$A=PLDLHPT=M.$
A complete factorization is obtained from a call to nag_sparse_complex_herm_precon_ilu (f11jn) with ${\mathbf{lfill}}<0$ and ${\mathbf{dtol}}=0.0$, provided ${\mathbf{npivm}}=0$ on exit. A nonzero value of npivm indicates that a is not positive definite, or is ill-conditioned. A factorization with nonzero npivm may serve as a preconditioner, but will not result in a direct solution. It is therefore essential to check the output value of npivm if a direct solution is required.
The use of nag_sparse_complex_herm_precon_ilu (f11jn) and nag_sparse_complex_herm_precon_ilu_solve (f11jp) as a direct method is illustrated in nag_sparse_complex_herm_precon_ilu_solve (f11jp).

## Example

This example reads in a complex sparse Hermitian matrix $A$ and calls nag_sparse_complex_herm_precon_ilu (f11jn) to compute an incomplete Cholesky factorization. It then outputs the nonzero elements of both $A$ and $C=L+{D}^{-1}-I$.
The call to nag_sparse_complex_herm_precon_ilu (f11jn) has ${\mathbf{lfill}}=0$, ${\mathbf{mic}}=\text{'N'}$, ${\mathbf{dscale}}=0.0$ and ${\mathbf{pstrat}}=\text{'M'}$, giving an unmodified zero-fill factorization of an unperturbed matrix, with Markowitz diagonal pivoting.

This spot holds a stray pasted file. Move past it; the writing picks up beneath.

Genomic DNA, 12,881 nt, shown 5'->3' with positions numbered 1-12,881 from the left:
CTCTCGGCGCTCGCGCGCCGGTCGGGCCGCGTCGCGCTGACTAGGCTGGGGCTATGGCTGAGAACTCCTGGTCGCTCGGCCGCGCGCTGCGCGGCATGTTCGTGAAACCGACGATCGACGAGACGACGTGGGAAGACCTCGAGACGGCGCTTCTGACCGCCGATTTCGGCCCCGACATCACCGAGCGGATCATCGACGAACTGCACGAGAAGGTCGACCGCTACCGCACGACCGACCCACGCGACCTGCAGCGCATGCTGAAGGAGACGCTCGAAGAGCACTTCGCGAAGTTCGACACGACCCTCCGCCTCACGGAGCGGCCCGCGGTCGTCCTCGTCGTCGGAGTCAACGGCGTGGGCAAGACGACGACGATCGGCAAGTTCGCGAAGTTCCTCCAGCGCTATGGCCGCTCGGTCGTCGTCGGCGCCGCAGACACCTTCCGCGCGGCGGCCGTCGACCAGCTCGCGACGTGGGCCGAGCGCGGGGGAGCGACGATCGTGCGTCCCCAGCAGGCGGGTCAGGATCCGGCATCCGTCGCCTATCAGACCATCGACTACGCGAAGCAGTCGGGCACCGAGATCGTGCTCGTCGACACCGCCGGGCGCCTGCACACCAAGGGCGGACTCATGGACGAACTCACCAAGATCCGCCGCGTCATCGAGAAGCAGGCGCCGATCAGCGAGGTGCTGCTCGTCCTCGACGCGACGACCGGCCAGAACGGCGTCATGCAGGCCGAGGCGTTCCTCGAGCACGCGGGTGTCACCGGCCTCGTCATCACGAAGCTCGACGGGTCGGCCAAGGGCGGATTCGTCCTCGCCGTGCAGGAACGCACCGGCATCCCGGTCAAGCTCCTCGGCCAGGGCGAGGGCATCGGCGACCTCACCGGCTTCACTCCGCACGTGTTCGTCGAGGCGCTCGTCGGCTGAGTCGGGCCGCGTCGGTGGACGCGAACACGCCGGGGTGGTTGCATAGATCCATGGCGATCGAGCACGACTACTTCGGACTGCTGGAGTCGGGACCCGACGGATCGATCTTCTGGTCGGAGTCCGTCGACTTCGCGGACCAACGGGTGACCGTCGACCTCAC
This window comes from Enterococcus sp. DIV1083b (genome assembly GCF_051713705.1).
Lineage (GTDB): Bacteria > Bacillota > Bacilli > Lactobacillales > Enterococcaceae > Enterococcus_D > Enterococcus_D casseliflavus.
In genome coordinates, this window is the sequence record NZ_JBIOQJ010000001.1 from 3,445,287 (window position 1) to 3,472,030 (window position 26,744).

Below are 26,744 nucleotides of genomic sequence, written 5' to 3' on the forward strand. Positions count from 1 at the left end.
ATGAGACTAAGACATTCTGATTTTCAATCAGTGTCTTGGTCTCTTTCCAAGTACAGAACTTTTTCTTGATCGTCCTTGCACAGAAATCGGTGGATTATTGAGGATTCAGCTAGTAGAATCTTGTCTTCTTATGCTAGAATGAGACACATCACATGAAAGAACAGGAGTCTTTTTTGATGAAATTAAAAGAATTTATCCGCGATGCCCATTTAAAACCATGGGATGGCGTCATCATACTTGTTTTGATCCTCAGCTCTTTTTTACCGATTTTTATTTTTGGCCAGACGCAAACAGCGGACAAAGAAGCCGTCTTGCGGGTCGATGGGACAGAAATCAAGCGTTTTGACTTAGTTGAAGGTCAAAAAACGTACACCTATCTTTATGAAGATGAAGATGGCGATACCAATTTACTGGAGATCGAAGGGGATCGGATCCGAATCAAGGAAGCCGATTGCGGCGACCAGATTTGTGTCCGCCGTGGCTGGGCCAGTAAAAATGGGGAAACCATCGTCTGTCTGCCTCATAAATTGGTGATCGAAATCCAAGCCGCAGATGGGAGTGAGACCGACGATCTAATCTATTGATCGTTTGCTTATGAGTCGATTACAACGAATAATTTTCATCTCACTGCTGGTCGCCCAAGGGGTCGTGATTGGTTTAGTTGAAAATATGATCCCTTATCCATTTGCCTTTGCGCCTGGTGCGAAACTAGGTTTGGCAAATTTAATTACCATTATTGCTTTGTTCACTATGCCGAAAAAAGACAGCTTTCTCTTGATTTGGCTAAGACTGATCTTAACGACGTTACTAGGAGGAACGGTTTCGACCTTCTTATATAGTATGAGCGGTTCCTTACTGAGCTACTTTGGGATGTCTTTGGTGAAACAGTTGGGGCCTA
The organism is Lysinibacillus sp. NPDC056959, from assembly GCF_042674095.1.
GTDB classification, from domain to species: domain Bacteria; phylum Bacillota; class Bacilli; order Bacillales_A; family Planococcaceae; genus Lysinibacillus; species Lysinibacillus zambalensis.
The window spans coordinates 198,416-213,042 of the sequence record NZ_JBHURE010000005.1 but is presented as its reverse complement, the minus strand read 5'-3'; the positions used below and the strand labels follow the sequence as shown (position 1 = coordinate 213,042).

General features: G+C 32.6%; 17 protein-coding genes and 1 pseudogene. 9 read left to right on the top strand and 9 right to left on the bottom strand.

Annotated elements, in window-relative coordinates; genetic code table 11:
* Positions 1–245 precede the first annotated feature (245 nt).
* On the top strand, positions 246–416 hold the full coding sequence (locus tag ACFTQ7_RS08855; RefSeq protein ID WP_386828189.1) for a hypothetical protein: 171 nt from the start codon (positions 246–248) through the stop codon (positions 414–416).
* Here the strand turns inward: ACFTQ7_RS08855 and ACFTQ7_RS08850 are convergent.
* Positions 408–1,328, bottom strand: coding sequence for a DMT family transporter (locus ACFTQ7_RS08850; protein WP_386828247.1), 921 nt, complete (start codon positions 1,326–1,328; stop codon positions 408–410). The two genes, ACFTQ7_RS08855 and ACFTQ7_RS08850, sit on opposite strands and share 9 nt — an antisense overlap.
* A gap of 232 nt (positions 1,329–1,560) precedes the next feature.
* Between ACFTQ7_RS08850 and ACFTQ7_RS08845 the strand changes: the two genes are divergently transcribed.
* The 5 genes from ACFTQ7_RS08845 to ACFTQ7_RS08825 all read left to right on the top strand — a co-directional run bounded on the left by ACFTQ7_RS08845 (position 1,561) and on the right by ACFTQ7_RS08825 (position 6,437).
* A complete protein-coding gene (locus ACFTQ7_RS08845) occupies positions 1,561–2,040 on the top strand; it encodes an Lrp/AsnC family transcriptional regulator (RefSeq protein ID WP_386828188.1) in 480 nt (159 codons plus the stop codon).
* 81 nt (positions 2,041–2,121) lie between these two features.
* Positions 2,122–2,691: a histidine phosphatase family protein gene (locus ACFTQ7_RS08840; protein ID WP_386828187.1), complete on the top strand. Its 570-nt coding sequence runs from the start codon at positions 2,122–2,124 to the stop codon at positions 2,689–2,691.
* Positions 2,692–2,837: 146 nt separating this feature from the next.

```function f11jn_example

fprintf('f11jn example results\n\n');

% The sparse matrix A
n    = 7;
nz   = int64(16);
a    = zeros(3*nz, 1);
irow = zeros(3*nz, 1, 'int64');
icol = zeros(3*nz, 1, 'int64');

a(1:nz) = [ 6 + 0i;  1 - 2i;  9 + 0i; 4 + 0i;
2 + 2i;  5 + 0i;  0 - 1i; 1 + 0i;
4 + 0i;  1 + 3i;  0 - 2i; 3 + 0i;
2 + 1i; -1 + 0i; -3 - 1i; 5 + 0i];

irow(1:nz) = int64([1; 2; 2; 3; 4; 4; 5; 5; 5; 6; 6; 6; 7; 7; 7; 7]);
icol(1:nz) = int64([1; 1; 2; 3; 2; 4; 1; 4; 5; 2; 5; 6; 1; 2; 3; 7]);

% Zero-fill, unmodified incmoplee Cholesky factorization of A
lfill  = int64(0);
dtol   = 0;
mic    = 'N';
dscale = 0;
ipiv   = zeros(n, 1, 'int64');
[a, irow, icol, ipiv, istr, nnzc, npivm, ifail] = ...
f11jn(...
nz, a, irow, icol, lfill, dtol, mic, dscale, ipiv);

% Display details of factorization
disp('Details of Incomplete Cholesky Factorization')
range = nz+1:nz+nnzc;
S = sparse(double(irow(range)),double(icol(range)),a(range));
disp(S);

disp('Pivots, ipiv:');
fprintf('%5d',ipiv);
fprintf('\n');

```
```f11jn example results

Details of Incomplete Cholesky Factorization
(1,1)      0.2500 + 0.0000i
(6,1)     -0.7500 - 0.2500i
(2,2)      0.2000 + 0.0000i
(3,2)      0.2000 + 0.0000i
(7,2)      0.4000 - 0.4000i
(3,3)      0.2632 + 0.0000i
(4,3)      0.0000 - 0.5263i
(5,3)      0.0000 + 0.2632i
(4,4)      0.5135 + 0.0000i
(7,4)      0.5135 - 1.5405i
(5,5)      0.1743 + 0.0000i
(6,5)      0.3486 + 0.1743i
(7,5)      0.1743 - 0.3486i
(6,6)      0.6141 + 0.0000i
(7,6)     -0.6141 + 0.5352i
(7,7)      3.1974 + 0.0000i

Pivots, ipiv:
3    4    5    6    1    7    2
```